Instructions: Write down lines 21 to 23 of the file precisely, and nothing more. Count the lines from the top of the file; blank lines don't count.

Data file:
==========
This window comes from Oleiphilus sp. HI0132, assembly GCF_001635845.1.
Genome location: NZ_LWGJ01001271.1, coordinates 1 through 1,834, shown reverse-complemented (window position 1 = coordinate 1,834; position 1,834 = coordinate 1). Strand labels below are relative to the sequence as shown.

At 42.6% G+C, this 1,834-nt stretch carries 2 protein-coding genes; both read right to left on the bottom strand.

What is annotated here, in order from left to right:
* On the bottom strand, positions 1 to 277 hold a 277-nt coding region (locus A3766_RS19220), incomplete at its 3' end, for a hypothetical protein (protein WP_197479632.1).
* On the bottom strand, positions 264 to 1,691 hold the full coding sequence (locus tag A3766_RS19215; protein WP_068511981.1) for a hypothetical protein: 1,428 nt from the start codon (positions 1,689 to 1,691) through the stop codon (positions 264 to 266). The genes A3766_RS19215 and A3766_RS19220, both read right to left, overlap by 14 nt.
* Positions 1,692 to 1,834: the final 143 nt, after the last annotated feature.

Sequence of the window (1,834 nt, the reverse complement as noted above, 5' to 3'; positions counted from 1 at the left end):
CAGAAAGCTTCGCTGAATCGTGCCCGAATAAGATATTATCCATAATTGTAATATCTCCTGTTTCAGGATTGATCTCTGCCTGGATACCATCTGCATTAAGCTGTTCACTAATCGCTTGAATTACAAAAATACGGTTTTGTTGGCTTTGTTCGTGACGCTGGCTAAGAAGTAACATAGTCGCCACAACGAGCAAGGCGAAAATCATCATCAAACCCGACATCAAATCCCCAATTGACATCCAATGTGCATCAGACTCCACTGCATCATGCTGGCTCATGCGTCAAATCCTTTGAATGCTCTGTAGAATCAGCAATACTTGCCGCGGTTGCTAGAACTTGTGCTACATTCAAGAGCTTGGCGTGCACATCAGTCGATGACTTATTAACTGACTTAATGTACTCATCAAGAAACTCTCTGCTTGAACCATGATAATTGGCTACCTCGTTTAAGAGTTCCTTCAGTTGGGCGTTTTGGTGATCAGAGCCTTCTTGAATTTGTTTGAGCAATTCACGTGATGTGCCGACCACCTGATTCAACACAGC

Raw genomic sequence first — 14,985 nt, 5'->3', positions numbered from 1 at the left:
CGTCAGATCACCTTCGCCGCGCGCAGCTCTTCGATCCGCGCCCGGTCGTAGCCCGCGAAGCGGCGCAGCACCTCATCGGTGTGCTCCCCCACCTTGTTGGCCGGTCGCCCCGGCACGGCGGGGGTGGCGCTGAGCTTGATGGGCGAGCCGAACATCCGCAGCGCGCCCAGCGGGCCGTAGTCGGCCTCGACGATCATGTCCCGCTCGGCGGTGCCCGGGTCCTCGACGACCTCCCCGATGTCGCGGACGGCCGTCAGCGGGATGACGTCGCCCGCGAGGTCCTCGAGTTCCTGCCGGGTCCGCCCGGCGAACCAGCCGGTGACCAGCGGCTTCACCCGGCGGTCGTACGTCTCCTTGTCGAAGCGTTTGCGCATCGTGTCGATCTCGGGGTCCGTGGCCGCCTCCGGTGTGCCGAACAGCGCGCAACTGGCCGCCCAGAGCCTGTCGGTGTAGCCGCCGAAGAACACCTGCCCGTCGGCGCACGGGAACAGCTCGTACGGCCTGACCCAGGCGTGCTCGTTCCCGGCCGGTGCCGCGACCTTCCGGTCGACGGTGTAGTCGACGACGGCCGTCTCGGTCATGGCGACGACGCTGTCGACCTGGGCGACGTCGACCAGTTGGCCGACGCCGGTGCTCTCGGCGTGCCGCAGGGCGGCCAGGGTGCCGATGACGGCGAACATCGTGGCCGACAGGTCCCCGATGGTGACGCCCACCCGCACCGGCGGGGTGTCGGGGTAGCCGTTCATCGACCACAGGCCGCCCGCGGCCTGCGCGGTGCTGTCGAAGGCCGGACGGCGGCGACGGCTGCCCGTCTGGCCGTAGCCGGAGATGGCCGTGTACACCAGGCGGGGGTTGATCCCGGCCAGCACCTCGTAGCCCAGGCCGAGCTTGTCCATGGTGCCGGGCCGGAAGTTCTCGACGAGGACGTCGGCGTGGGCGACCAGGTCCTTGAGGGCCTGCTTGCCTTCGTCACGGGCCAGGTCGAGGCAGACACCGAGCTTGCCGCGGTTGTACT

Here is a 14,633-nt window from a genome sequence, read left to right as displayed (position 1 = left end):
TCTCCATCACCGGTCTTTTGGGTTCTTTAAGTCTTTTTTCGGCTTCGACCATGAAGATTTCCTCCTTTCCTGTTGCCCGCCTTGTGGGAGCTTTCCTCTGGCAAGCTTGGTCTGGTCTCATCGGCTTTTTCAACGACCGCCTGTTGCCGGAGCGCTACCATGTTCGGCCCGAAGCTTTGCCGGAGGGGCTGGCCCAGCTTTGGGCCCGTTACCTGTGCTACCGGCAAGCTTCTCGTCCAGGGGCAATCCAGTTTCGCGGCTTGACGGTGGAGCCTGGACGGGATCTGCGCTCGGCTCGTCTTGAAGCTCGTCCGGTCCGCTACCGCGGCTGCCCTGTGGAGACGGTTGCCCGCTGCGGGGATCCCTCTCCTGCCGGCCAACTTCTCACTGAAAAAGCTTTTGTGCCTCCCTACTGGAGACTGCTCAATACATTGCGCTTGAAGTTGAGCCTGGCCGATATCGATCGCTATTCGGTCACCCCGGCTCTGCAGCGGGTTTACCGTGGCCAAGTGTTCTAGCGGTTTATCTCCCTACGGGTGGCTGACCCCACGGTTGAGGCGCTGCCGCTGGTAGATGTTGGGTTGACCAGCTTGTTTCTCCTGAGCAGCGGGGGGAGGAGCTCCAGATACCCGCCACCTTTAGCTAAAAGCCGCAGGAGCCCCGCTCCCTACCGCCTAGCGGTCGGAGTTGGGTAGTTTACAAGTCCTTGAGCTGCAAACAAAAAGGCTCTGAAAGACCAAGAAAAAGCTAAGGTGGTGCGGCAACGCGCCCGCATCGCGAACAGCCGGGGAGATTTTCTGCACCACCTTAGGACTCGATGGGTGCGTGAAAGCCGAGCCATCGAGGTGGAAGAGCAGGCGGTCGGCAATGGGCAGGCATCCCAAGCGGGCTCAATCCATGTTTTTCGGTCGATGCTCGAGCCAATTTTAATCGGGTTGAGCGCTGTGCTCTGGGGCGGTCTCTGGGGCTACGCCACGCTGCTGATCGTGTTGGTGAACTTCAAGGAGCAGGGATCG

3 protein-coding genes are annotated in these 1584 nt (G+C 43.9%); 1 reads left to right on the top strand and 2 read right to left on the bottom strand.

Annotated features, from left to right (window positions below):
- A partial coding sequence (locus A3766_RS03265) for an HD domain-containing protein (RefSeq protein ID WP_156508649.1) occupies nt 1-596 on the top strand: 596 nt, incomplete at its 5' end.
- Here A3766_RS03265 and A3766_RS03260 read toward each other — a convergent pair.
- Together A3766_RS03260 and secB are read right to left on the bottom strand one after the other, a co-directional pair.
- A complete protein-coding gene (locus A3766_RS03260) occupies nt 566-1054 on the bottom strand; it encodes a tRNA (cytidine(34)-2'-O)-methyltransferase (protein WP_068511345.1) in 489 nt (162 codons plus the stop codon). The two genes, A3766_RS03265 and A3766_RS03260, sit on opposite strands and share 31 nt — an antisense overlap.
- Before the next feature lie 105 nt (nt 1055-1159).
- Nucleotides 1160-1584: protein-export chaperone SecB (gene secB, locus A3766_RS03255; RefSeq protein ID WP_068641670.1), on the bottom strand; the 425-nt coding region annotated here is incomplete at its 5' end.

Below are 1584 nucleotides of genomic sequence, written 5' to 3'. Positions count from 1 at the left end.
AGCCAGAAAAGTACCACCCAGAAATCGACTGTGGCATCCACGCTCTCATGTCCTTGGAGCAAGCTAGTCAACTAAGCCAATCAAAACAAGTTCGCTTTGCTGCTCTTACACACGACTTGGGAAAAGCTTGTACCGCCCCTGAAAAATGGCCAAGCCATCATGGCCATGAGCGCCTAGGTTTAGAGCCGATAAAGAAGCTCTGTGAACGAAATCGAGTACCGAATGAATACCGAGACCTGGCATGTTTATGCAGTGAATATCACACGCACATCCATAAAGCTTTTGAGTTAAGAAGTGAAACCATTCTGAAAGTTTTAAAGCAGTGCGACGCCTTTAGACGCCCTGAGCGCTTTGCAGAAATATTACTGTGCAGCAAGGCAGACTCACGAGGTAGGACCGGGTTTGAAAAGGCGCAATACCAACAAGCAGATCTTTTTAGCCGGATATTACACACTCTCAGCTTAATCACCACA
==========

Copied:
- Nucleotides 1160-1584: protein-export chaperone SecB (gene secB, locus A3766_RS03255; RefSeq protein ID WP_068641670.1), on the bottom strand; the 425-nt coding region annotated here is incomplete at its 5' end.

Below are 1584 nucleotides of genomic sequence, written 5' to 3'. Positions count from 1 at the left end.
AGCCAGAAAAGTACCACCCAGAAATCGACTGTGGCATCCACGCTCTCATGTCCTTGGAGCAAGCTAGTCAACTAAGCCAATCAAAACAAGTTCGCTTTGCTGCTCTTACACACGACTTGGGAAAAGCTTGTACCGCCCCTGAAAAATGGCCAAGCCATCATGGCCATGAGCGCCTAGGTTTAGAGCCGATAAAGAAGCTCTGTGAACGAAATCGAGTACCGAATGAATACCGAGACCTGGCATGTTTATGCAGTGAATATCACACGCACATCCATAAAGCTTTTGAGTTAAGAAGTGAAACCATTCTGAAAGTTTTAAAGCAGTGCGACGCCTTTAGACGCCCTGAGCGCTTTGCAGAAATATTACTGTGCAGCAAGGCAGACTCACGAGGTAGGACCGGGTTTGAAAAGGCGCAATACCAACAAGCAGATCTTTTTAGCCGGATATTACACACTCTCAGCTTAATCACCACA